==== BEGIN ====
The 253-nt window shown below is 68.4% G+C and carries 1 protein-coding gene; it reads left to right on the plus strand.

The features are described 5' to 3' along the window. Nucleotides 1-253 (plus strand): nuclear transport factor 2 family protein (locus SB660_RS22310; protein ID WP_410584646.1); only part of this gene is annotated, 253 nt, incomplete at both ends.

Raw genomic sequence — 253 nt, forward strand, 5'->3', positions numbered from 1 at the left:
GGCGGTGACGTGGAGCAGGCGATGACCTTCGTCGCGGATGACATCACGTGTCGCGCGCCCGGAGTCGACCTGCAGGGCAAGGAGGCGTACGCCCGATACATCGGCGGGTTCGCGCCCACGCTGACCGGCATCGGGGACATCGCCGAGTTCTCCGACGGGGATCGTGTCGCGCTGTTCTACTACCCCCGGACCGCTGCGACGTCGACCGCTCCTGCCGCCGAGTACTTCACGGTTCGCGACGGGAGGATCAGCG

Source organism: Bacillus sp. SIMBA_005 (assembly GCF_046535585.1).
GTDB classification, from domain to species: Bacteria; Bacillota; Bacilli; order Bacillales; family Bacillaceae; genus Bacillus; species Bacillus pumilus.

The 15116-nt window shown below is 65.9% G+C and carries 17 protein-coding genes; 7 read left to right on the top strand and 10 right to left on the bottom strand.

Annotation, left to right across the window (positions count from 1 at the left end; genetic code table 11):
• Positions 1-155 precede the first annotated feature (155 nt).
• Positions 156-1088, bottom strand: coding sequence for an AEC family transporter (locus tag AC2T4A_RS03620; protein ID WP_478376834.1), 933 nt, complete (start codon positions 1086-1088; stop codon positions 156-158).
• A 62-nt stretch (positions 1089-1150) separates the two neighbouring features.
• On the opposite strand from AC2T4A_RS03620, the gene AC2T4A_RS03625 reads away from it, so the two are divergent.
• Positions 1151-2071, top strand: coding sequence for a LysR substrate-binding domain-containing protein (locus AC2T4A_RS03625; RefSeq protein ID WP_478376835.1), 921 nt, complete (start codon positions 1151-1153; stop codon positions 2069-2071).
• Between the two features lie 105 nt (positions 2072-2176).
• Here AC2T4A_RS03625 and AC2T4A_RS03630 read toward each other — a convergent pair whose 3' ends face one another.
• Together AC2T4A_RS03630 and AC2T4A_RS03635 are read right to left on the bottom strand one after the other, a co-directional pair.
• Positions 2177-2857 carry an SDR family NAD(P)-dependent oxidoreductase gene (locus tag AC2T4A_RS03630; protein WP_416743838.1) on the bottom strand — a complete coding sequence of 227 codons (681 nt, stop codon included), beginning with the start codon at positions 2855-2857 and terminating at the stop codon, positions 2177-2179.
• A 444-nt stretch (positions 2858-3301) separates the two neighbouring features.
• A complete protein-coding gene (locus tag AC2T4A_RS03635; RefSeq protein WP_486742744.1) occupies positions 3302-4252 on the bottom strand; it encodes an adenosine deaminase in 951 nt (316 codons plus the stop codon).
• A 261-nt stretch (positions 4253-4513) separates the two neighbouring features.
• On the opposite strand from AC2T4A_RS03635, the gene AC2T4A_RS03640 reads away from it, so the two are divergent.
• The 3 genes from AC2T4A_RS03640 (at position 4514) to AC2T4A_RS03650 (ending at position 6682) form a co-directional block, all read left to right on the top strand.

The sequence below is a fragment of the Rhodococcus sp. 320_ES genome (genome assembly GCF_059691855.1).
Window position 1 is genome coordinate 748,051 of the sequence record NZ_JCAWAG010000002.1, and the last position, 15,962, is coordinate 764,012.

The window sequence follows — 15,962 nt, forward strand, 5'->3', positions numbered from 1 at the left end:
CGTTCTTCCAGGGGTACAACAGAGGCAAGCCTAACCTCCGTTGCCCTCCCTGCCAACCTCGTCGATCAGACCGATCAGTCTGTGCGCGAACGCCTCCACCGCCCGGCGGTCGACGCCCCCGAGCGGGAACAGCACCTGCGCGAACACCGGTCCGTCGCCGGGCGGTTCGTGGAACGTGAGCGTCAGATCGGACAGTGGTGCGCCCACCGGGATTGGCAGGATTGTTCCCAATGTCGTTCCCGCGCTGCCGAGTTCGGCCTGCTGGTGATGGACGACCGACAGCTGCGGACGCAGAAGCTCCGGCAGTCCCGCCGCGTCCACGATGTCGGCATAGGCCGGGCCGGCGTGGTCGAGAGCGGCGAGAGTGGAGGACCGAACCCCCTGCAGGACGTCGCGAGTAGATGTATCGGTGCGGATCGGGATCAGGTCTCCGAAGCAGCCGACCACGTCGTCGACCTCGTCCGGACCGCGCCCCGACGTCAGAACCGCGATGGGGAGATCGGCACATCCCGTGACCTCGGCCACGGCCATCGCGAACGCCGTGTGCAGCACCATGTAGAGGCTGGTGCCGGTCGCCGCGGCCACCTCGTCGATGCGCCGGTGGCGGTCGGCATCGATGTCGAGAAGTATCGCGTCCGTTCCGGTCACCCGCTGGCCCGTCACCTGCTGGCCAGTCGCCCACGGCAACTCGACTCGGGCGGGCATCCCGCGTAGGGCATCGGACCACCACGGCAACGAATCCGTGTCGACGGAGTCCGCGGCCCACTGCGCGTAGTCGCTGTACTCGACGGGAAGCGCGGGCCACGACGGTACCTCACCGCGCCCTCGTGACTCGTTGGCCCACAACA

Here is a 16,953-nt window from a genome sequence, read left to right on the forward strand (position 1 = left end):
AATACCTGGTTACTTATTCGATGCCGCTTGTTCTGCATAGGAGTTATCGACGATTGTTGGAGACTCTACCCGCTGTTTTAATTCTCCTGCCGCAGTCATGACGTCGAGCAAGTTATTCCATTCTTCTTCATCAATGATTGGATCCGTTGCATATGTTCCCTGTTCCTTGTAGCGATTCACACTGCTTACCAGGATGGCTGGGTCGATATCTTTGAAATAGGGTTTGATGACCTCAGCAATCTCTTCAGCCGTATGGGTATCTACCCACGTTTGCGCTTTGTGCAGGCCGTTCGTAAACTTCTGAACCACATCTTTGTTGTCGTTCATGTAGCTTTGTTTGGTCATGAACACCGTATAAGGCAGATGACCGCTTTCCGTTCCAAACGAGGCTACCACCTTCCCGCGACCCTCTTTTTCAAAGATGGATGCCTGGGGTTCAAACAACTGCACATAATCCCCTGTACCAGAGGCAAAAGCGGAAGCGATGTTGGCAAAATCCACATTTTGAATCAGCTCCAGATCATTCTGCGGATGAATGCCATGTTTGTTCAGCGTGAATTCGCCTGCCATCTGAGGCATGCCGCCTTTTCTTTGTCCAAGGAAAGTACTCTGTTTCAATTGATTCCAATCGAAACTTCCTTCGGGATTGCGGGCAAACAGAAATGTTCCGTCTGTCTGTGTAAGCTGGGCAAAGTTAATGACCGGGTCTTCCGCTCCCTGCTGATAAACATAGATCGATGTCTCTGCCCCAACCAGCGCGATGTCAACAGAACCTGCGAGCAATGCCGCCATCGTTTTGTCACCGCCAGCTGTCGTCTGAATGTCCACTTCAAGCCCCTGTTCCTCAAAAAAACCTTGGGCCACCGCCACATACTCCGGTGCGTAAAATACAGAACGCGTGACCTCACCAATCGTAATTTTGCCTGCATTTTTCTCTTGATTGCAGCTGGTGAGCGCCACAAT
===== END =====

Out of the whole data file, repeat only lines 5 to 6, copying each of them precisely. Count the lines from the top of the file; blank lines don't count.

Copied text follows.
Source organism: Bacillus sp. SIMBA_005 (assembly GCF_046535585.1).
GTDB classification, from domain to species: Bacteria; Bacillota; Bacilli; order Bacillales; family Bacillaceae; genus Bacillus; species Bacillus pumilus.